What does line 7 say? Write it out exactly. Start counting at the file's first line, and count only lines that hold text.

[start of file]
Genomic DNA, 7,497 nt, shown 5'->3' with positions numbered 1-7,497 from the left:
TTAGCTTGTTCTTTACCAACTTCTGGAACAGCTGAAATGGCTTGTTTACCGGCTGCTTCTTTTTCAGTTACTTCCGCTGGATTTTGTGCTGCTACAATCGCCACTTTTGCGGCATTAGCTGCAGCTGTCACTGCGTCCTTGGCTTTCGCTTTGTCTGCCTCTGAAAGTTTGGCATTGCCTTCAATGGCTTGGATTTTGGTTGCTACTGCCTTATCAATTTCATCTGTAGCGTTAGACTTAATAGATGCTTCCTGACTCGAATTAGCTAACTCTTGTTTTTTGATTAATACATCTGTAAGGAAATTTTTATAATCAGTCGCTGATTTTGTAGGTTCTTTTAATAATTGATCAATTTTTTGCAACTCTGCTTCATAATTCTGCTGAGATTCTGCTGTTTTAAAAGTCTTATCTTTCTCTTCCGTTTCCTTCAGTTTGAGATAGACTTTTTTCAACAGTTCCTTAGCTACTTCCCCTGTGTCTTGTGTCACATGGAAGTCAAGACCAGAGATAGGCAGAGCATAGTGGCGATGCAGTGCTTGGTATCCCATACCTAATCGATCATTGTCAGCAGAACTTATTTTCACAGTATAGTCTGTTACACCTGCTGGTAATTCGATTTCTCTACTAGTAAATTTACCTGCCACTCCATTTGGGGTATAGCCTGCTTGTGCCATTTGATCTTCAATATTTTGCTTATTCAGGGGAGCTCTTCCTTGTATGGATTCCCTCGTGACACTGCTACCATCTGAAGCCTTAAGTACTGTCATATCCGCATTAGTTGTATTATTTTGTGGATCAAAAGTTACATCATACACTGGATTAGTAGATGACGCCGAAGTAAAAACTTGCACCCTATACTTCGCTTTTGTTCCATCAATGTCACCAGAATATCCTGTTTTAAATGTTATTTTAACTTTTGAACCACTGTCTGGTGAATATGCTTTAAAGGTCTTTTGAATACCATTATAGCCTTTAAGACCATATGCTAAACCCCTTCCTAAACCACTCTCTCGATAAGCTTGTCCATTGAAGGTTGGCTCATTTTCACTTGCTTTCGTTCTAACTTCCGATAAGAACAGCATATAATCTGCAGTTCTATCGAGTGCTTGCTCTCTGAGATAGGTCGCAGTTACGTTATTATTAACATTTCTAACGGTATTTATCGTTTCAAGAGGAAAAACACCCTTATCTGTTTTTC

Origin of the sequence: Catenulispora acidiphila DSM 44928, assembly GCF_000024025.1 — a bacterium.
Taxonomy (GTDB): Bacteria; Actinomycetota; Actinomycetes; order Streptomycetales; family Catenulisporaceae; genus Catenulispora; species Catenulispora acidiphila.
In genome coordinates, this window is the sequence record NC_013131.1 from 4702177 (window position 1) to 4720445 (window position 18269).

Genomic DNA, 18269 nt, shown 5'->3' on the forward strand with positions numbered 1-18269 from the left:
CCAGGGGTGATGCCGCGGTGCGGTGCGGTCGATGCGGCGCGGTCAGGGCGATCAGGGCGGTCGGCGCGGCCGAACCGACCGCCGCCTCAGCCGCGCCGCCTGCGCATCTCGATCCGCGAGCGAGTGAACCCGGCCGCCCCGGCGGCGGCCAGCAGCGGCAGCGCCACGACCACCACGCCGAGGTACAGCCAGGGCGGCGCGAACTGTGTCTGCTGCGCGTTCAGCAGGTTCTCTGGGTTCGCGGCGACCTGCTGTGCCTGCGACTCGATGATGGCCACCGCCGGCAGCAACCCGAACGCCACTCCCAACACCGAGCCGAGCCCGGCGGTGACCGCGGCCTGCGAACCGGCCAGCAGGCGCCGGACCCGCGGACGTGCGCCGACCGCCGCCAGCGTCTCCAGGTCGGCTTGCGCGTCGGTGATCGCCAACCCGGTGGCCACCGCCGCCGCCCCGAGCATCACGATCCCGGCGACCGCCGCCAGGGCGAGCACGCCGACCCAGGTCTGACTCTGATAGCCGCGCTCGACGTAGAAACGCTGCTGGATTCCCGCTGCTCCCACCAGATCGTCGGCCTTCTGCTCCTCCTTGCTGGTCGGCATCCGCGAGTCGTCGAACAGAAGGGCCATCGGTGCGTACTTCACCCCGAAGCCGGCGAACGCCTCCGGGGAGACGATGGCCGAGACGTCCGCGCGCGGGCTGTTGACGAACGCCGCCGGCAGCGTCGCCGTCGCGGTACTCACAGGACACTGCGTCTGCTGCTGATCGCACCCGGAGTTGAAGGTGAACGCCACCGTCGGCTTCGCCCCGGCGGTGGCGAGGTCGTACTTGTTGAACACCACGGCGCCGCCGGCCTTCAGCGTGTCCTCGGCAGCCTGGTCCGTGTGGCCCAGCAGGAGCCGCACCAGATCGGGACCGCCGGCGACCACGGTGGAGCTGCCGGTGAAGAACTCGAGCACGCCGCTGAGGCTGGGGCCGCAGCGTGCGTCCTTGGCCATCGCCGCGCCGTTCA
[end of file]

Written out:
CCAGGGGTGATGCCGCGGTGCGGTGCGGTCGATGCGGCGCGGTCAGGGCGATCAGGGCGGTCGGCGCGGCCGAACCGACCGCCGCCTCAGCCGCGCCGCCTGCGCATCTCGATCCGCGAGCGAGTGAACCCGGCCGCCCCGGCGGCGGCCAGCAGCGGCAGCGCCACGACCACCACGCCGAGGTACAGCCAGGGCGGCGCGAACTGTGTCTGCTGCGCGTTCAGCAGGTTCTCTGGGTTCGCGGCGACCTGCTGTGCCTGCGACTCGATGATGGCCACCGCCGGCAGCAACCCGAACGCCACTCCCAACACCGAGCCGAGCCCGGCGGTGACCGCGGCCTGCGAACCGGCCAGCAGGCGCCGGACCCGCGGACGTGCGCCGACCGCCGCCAGCGTCTCCAGGTCGGCTTGCGCGTCGGTGATCGCCAACCCGGTGGCCACCGCCGCCGCCCCGAGCATCACGATCCCGGCGACCGCCGCCAGGGCGAGCACGCCGACCCAGGTCTGACTCTGATAGCCGCGCTCGACGTAGAAACGCTGCTGGATTCCCGCTGCTCCCACCAGATCGTCGGCCTTCTGCTCCTCCTTGCTGGTCGGCATCCGCGAGTCGTCGAACAGAAGGGCCATCGGTGCGTACTTCACCCCGAAGCCGGCGAACGCCTCCGGGGAGACGATGGCCGAGACGTCCGCGCGCGGGCTGTTGACGAACGCCGCCGGCAGCGTCGCCGTCGCGGTACTCACAGGACACTGCGTCTGCTGCTGATCGCACCCGGAGTTGAAGGTGAACGCCACCGTCGGCTTCGCCCCGGCGGTGGCGAGGTCGTACTTGTTGAACACCACGGCGCCGCCGGCCTTCAGCGTGTCCTCGGCAGCCTGGTCCGTGTGGCCCAGCAGGAGCCGCACCAGATCGGGACCGCCGGCGACCACGGTGGAGCTGCCGGTGAAGAACTCGAGCACGCCGCTGAGGCTGGGGCCGCAGCGTGCGTCCTTGGCCATCGCCGCGCCGTTCA